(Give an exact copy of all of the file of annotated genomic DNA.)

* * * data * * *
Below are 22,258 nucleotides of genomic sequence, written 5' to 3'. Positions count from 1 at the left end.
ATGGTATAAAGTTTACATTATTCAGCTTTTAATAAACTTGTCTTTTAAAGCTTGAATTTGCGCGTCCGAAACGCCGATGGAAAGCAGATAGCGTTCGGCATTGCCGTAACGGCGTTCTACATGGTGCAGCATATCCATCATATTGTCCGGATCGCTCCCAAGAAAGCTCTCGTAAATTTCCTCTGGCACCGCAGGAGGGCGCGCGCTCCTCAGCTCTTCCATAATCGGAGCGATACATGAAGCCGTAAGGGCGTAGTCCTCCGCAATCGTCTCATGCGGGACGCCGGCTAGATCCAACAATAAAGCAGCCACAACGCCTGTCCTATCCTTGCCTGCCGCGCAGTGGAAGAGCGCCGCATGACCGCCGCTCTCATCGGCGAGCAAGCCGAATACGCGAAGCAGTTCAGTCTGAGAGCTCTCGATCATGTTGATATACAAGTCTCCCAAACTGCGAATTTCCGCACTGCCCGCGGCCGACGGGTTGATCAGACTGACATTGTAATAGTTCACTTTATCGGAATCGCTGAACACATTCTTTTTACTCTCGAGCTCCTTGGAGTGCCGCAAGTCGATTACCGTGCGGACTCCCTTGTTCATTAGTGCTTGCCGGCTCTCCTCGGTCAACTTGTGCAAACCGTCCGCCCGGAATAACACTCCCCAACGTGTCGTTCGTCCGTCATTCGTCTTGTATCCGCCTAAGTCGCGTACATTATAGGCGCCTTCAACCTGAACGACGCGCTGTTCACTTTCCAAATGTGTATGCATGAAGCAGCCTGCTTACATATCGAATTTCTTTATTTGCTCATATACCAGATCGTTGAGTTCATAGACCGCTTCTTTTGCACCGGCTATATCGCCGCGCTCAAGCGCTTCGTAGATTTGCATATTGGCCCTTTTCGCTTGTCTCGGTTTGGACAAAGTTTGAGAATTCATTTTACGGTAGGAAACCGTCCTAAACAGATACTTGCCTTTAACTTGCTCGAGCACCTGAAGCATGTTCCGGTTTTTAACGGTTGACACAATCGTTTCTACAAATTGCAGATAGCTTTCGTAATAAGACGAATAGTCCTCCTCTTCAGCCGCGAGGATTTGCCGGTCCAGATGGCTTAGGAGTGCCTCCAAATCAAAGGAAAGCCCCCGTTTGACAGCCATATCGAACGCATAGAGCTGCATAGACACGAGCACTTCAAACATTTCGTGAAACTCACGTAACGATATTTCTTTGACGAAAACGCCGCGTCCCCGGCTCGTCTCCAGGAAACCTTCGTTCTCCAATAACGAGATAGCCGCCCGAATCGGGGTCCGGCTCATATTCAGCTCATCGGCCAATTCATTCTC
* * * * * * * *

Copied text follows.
Below are 22,258 nucleotides of genomic sequence, written 5' to 3'. Positions count from 1 at the left end.
ATGGTATAAAGTTTACATTATTCAGCTTTTAATAAACTTGTCTTTTAAAGCTTGAATTTGCGCGTCCGAAACGCCGATGGAAAGCAGATAGCGTTCGGCATTGCCGTAACGGCGTTCTACATGGTGCAGCATATCCATCATATTGTCCGGATCGCTCCCAAGAAAGCTCTCGTAAATTTCCTCTGGCACCGCAGGAGGGCGCGCGCTCCTCAGCTCTTCCATAATCGGAGCGATACATGAAGCCGTAAGGGCGTAGTCCTCCGCAATCGTCTCATGCGGGACGCCGGCTAGATCCAACAATAAAGCAGCCACAACGCCTGTCCTATCCTTGCCTGCCGCGCAGTGGAAGAGCGCCGCATGACCGCCGCTCTCATCGGCGAGCAAGCCGAATACGCGAAGCAGTTCAGTCTGAGAGCTCTCGATCATGTTGATATACAAGTCTCCCAAACTGCGAATTTCCGCACTGCCCGCGGCCGACGGGTTGATCAGACTGACATTGTAATAGTTCACTTTATCGGAATCGCTGAACACATTCTTTTTACTCTCGAGCTCCTTGGAGTGCCGCAAGTCGATTACCGTGCGGACTCCCTTGTTCATTAGTGCTTGCCGGCTCTCCTCGGTCAACTTGTGCAAACCGTCCGCCCGGAATAACACTCCCCAACGTGTCGTTCGTCCGTCATTCGTCTTGTATCCGCCTAAGTCGCGTACATTATAGGCGCCTTCAACCTGAACGACGCGCTGTTCACTTTCCAAATGTGTATGCATGAAGCAGCCTGCTTACATATCGAATTTCTTTATTTGCTCATATACCAGATCGTTGAGTTCATAGACCGCTTCTTTTGCACCGGCTATATCGCCGCGCTCAAGCGCTTCGTAGATTTGCATATTGGCCCTTTTCGCTTGTCTCGGTTTGGACAAAGTTTGAGAATTCATTTTACGGTAGGAAACCGTCCTAAACAGATACTTGCCTTTAACTTGCTCGAGCACCTGAAGCATGTTCCGGTTTTTAACGGTTGACACAATCGTTTCTACAAATTGCAGATAGCTTTCGTAATAAGACGAATAGTCCTCCTCTTCAGCCGCGAGGATTTGCCGGTCCAGATGGCTTAGGAGTGCCTCCAAATCAAAGGAAAGCCCCCGTTTGACAGCCATATCGAACGCATAGAGCTGCATAGACACGAGCACTTCAAACATTTCGTGAAACTCACGTAACGATATTTCTTTGACGAAAACGCCGCGTCCCCGGCTCGTCTCCAGGAAACCTTCGTTCTCCAATAACGAGATAGCCGCCCGAATCGGGGTCCGGCTCATATTCAGCTCATCGGCCAATTCATTCTC